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Eximbank comment from exporters: Credit restrictions should be eased

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Industrialists and exporters express that there are serious problems in Turk Eximbank’s credit resources and ask for measures to be taken for a solution.

Industrialists who participated in the Bloomberg HT broadcast expressed the view that exporters need foreign exchange and therefore restrictions should be eased.

The assessments of exporters and industrialists on this matter are as follows:

Uğur Dalbeler, Vice-Chairman of the Board of the Association of Steel Exporters:

The confusion created by subsequent decisions creates funding problems. There are problems in both export financing and working capital. Although there is a severe contraction in demand around the world, the environment for competition should be eased. We import 80% of 60% raw material for production. Due to the exporter’s need for foreign exchange, the restrictions should be relaxed.

Bülent Aymen, President of the Association of Mediterranean Exporters of Furniture, Paper and Forest Products:

After the BRSA and CBRT statements, there is a serious problem in accessing credit. Eximbank loans are almost closed. For real exporters, exchange restrictions should be lifted. We are in great difficulty in maintaining production and working capital. Export is still a moving sector, when you limit it, serious problems arise.

Şeref Fayat, President of the Assembly of the TOBB apparel and ready-to-wear sector:

There are certainly problems. We observe that banks require different applications and documents when applying for the same type of loan. We can say that this has blocked the markets, which have suffered much more liquidity crisis before the holidays.

It is very difficult to achieve both rediscounted and spot credits, which will be the lifeblood of exporters. There have also been banks that have claimed that they have completely closed their access to credit because they did not fully understand it.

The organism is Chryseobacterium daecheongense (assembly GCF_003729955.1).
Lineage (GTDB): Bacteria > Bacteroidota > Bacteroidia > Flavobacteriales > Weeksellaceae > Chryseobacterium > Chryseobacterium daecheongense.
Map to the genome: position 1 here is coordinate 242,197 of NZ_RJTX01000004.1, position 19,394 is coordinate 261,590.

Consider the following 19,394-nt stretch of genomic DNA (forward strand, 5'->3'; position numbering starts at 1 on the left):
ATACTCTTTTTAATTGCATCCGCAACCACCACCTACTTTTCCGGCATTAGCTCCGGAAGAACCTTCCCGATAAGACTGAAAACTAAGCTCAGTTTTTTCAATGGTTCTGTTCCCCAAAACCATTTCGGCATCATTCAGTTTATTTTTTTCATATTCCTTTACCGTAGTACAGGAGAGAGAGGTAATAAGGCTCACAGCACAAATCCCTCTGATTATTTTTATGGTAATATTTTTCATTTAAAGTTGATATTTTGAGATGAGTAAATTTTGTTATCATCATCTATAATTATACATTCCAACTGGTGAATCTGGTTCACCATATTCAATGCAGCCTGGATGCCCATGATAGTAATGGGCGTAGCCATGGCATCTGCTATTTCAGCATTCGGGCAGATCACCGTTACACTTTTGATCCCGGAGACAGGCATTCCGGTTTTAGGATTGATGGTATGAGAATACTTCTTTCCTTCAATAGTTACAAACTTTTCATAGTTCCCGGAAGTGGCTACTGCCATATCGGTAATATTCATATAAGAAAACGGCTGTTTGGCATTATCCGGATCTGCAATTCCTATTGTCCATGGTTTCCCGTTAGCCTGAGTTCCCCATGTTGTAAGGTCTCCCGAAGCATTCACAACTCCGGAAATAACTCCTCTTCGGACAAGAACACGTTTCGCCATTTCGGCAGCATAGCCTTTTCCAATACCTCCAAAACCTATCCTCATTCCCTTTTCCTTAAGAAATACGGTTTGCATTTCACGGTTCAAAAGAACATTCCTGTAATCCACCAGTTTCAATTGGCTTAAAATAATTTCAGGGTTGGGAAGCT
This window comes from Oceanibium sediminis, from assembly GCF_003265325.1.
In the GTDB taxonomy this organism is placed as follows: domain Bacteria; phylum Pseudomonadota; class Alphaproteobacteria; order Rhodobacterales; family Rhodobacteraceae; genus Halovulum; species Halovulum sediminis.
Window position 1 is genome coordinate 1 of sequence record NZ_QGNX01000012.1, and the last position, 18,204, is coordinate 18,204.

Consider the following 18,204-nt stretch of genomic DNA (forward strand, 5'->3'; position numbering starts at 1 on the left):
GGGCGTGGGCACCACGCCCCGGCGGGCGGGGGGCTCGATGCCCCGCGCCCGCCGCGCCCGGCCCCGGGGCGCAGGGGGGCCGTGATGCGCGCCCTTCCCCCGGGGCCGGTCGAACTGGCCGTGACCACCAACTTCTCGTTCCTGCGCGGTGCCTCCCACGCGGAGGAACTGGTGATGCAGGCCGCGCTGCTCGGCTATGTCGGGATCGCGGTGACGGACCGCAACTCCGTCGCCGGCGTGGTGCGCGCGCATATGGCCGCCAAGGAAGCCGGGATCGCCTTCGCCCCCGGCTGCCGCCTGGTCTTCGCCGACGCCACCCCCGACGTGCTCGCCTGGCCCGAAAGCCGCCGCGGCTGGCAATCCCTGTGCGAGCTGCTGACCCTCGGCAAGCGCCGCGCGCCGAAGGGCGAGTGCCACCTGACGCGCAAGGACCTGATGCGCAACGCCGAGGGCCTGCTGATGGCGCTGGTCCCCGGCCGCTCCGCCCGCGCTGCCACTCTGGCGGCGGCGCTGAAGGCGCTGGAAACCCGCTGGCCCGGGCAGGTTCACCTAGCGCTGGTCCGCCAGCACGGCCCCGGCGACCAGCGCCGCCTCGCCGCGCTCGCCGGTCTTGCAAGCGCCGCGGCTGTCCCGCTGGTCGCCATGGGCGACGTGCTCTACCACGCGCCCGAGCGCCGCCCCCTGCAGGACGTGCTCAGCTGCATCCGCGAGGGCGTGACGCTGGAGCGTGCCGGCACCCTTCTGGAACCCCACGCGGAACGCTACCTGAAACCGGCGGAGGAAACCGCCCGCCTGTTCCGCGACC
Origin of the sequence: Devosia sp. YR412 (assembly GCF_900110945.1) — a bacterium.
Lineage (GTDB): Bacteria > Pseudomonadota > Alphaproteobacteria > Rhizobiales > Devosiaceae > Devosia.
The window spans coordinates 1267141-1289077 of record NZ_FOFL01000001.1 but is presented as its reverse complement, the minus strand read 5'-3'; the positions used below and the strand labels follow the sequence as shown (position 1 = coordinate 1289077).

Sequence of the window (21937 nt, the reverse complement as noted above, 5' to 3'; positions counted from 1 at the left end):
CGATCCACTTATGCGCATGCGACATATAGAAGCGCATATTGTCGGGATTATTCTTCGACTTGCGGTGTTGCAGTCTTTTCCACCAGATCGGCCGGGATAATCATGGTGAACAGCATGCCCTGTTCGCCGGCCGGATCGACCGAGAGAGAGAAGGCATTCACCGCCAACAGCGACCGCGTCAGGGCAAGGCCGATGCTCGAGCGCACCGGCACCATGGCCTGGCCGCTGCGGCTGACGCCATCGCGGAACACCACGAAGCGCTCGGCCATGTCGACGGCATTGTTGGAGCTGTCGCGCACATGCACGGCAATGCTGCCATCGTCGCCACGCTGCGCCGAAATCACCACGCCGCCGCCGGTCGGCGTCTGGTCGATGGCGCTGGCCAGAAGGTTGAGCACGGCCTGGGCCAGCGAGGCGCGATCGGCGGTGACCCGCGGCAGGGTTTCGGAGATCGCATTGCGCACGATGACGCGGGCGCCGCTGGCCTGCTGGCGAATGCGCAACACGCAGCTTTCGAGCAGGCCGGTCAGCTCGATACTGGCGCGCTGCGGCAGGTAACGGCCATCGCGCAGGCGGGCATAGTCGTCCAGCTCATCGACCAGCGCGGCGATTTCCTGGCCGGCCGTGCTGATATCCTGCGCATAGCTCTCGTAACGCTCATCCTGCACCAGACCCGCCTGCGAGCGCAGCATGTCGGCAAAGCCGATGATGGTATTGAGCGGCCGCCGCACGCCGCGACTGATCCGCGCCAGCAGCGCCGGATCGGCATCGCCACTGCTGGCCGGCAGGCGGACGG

We live in an age where the world talks about recession; in other words, there are serious problems in our export markets. In Turkey’s new economic model, exporters earning foreign currency in particular should be guaranteed access to finance without the slightest problem. At this time when we are having difficulties in price stability, we may also have to deal with it in markets where we are having difficulty selling goods.

While Eximbank should actually provide this financing to exporters with much simpler and easier applications, let’s quit our regular job and try to understand the financing practices. In the absence of financing in difficult markets, very negative developments in export performance could occur.

Erdem Cenesiz, President of the Turkish Federation of Ceramics:

We think these problems stem from concerns that the loans made will go into foreign currency. Therefore, banks, including Eximbank, closely scrutinize them and lend more restlessly. We can understand it; However, we believe that a system, including Eximbank, where loan payments can be made against invoices or pay slips, should be implemented as soon as possible. It is obvious that there is a decrease in appetite, a caution in lending. Many of our members are sending us this message.

If the funding problem is not resolved, capacity utilization for new investments may remain low.

Murat Akyüz, Chairman of the Board of Akyüz Plastik:

The recent sudden changes in Turkey have caused our exporters and producers to focus more on financing. Companies are trying to secure financing by mortgaging all their properties, land and buildings to banks. On the other hand, most of our industrialists are now out in the open again, as all studies are based on TL and there are drastic changes in the exchange rate.

Unfortunately, on closer inspection, most of the loans managed through CBRT and granted through Eximbank are currently not sufficiently accessible. Businesses suffer from this problem.

On the other hand, the 40% issue is a separate issue. The plastics industry is one of the secondary branches of the chemical industry. It is a serious cost to change incoming money and convert it back into foreign currency. For example, an additional cost of around $ 800 occurred in a $ 110,000 transaction in my own company. None of our competitors have such compulsions.

There has been talk of a recession in the United States, and the slightest recession could have much greater effects in Turkey. It would be helpful for us to pay close attention to all of these.

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